I had one in 1980 that came with a whole 16K of memory and a cassette tape deck for storage.  After a year, I upgraded to 64K by adding 3 plastic tubes full of chips to the main board.  Learned assember and Basic on this machine and wrote some programs to turn on lights and motors with a  I/O interface hooked to the parallel port.  Great machine to learn on at the time.

        Today, I bought a raspberry PI 4 for less than a 1/10th of what I paid for the TRS-80.  40 years in computering is a lifetime.

        2 users thanked author for this post.
      • #2285928 Reply
        RetiredGeek
        AskWoody MVP

        I had one of the first ones off the line! Loved that little machine. I remember drilling a hole in the cassette drive so you could access the head alignment screw to get tapes from other people to read correctly. We also punched extra holes in the floppy disks to convert them from single to doubled sided once you got a double sided drive. Eventually, I had four 5 1/4″ drives hanging off the expansion interface at $600 a pop! New-DOS, R-DOS, etc. Not to mention a club (Capital Area TUG, a founding member I’m proud to say) group buy of an 80 character dot-matrix printer $800! We’ve come a long way baby.

        May the Forces of good computing be with you!

        RG

        PowerShell & VBA Rule!
        Computer Specs

      • #2285932 Reply
        Geo
        AskWoody Plus

        Young people of today ask,  whats a computer?

        3 users thanked author for this post.
        • #2286200 Reply
          doriel
          AskWoody Lounger

          Agreed. And young people are surprised too, when they find out, that there are places in the world, where is no Internet. Young people should have more information about how our parents and grandparents lived, so they will appreciate more in which era they live and complain less. They do not worry about life itself, they take it for granted and that is simply not the reality.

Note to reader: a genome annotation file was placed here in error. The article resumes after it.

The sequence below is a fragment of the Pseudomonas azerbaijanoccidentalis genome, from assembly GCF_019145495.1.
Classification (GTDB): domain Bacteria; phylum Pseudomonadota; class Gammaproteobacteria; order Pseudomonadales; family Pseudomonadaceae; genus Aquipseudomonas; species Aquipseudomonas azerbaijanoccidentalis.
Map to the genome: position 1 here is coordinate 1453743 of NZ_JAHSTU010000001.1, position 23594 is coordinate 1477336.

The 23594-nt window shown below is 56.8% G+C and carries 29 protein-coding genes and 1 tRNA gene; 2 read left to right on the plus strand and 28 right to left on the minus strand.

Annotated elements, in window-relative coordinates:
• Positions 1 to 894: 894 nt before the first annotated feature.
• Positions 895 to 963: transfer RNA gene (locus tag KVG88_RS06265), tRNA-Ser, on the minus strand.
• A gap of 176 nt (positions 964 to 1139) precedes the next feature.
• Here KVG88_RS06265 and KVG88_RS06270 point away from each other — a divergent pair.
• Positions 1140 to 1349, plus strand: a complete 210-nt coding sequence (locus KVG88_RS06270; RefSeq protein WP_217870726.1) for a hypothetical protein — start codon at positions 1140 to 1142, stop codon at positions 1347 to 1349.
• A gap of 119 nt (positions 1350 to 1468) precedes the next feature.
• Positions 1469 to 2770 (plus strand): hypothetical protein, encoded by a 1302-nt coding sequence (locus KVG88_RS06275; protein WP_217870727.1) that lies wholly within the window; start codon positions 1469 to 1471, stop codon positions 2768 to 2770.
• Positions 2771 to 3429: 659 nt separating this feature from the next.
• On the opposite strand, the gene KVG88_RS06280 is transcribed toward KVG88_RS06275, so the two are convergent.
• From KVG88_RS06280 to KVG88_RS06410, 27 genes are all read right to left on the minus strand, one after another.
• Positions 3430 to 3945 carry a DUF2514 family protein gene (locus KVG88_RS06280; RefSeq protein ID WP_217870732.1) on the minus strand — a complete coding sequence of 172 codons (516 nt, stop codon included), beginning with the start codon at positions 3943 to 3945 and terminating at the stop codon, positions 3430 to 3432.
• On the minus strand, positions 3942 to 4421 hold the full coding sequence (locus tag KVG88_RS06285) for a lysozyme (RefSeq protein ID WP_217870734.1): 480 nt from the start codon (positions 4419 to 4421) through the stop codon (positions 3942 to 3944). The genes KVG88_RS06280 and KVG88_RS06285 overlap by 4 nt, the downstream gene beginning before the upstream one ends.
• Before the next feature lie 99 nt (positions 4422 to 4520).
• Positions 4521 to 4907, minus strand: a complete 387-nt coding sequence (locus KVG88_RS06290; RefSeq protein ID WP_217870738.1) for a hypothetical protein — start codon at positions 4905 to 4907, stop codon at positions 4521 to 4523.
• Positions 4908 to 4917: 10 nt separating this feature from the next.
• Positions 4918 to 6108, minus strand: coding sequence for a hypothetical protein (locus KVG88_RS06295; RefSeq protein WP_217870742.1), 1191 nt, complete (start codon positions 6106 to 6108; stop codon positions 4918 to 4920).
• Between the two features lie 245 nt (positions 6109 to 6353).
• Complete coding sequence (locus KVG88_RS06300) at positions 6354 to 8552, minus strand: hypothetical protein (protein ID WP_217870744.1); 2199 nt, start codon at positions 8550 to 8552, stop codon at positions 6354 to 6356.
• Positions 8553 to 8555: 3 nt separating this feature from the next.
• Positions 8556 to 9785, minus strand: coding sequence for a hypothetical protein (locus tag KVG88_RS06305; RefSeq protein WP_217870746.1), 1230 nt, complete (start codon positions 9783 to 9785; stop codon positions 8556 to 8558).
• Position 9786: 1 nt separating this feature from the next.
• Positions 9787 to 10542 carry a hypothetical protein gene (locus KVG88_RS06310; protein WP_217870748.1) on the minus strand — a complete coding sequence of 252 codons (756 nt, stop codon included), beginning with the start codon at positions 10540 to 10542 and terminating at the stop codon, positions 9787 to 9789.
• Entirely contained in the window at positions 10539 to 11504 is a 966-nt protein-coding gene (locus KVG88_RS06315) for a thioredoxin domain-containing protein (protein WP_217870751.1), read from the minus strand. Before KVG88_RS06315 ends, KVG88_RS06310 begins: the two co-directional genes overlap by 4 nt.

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          2 users thanked author for this post.
      • #2285948 Reply
        skcusime
        AskWoody Plus

        I had one with the optional 32Kb Expansion unit that sat neatly underneath the monitor, increasing the available memory to a staggering 48Kb!

        Over time I managed to collect 4 single sided disk drive boxes that sat alongside, and it would sort files into alphabetical or numerical order taking most of the night to complete the task.

      • #2285966 Reply
        anonymous
        Guest

        TRS-80 Model IIIs in the Jr College Computing Laptop all later supplemented by Model IIs with the 8 inch Floppy drives. So that was used for a few years in the Lab along with the mainframe terminals and punch-card reader  large mainframe line-printer and keypunch machines and various other mini computers/TTY terminals and optical paper tape readers. But things quickly progressed to IBM PCs in the 80s as the Mainframes started to shrink, as well, to the size of a Mini Computer and before microprocessors finally started  to take over into the 90s/beyond.